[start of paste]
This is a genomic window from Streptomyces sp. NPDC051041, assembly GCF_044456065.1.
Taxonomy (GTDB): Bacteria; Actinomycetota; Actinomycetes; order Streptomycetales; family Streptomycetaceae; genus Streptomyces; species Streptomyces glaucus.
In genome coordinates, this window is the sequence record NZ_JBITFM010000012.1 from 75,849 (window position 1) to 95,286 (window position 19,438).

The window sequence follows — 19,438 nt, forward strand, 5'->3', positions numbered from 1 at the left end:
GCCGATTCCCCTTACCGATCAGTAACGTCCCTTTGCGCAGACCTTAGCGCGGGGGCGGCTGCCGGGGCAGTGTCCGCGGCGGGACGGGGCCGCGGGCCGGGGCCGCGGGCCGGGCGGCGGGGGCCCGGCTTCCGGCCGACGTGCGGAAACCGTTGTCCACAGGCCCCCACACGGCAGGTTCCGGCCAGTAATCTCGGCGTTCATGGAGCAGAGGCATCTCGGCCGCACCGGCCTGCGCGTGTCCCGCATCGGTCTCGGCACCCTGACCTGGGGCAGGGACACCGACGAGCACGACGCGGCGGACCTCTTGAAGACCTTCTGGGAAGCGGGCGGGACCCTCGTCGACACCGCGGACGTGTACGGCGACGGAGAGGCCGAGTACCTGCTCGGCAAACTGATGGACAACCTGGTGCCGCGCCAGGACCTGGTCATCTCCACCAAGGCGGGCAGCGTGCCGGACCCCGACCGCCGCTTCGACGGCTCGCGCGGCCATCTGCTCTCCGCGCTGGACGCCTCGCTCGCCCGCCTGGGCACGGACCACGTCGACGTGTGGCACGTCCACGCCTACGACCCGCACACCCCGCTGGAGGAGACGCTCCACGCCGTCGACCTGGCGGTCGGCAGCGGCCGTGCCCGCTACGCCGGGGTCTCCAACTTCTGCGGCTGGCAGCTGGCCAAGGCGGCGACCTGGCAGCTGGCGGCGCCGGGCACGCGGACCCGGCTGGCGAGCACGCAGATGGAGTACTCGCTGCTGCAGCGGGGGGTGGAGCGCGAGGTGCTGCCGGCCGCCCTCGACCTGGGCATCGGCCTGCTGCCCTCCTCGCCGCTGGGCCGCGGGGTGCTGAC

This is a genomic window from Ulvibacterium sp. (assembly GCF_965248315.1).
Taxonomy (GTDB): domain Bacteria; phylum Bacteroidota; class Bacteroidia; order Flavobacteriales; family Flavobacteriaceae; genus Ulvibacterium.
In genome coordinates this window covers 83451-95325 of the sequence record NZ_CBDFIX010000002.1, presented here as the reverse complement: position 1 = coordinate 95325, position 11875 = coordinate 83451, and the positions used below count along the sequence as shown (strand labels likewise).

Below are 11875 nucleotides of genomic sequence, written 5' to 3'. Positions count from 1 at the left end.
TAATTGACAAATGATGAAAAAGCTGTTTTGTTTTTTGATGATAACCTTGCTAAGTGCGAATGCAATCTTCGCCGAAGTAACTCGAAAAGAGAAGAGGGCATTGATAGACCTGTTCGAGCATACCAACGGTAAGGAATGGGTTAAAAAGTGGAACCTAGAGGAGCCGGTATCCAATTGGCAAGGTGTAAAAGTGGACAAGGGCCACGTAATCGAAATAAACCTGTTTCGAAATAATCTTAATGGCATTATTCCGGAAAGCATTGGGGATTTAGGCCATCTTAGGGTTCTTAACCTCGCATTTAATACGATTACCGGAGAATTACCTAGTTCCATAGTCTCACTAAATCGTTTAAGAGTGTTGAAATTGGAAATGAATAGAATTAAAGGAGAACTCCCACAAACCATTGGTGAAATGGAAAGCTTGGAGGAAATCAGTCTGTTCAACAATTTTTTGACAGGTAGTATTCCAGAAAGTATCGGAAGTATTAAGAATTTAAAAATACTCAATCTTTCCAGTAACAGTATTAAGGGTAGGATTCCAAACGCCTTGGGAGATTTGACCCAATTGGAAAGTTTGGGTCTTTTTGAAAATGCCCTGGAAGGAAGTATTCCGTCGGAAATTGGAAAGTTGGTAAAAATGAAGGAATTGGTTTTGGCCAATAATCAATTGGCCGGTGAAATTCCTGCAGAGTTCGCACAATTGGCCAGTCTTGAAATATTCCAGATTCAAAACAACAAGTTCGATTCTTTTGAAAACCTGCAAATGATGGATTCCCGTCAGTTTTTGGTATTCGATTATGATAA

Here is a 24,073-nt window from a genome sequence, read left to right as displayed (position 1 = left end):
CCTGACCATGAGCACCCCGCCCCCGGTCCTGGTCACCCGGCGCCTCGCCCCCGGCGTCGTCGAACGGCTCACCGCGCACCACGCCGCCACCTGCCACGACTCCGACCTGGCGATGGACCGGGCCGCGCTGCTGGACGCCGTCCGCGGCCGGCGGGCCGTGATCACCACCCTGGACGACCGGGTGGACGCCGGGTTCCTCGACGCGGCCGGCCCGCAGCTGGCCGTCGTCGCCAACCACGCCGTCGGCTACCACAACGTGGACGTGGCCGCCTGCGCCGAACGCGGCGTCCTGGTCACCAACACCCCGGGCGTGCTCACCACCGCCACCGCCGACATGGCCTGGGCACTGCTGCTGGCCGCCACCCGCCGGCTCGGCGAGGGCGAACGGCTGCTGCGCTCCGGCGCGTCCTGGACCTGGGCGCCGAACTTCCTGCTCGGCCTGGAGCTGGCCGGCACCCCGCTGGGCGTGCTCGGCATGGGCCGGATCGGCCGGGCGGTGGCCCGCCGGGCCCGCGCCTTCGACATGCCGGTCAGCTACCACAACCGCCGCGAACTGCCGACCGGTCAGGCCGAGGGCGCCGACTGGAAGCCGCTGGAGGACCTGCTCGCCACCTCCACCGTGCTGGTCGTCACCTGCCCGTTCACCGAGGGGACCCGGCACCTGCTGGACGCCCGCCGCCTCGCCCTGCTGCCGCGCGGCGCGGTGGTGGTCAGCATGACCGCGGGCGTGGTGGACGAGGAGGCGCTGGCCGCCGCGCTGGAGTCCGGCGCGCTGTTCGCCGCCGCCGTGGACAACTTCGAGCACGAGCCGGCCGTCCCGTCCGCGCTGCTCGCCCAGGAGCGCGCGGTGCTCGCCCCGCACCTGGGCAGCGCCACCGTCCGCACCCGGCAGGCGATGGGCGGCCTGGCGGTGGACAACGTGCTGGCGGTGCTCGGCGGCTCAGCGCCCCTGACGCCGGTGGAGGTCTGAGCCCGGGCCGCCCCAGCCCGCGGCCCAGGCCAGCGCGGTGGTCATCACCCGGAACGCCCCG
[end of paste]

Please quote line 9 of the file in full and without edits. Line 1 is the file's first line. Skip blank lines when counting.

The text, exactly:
Below are 11875 nucleotides of genomic sequence, written 5' to 3'. Positions count from 1 at the left end.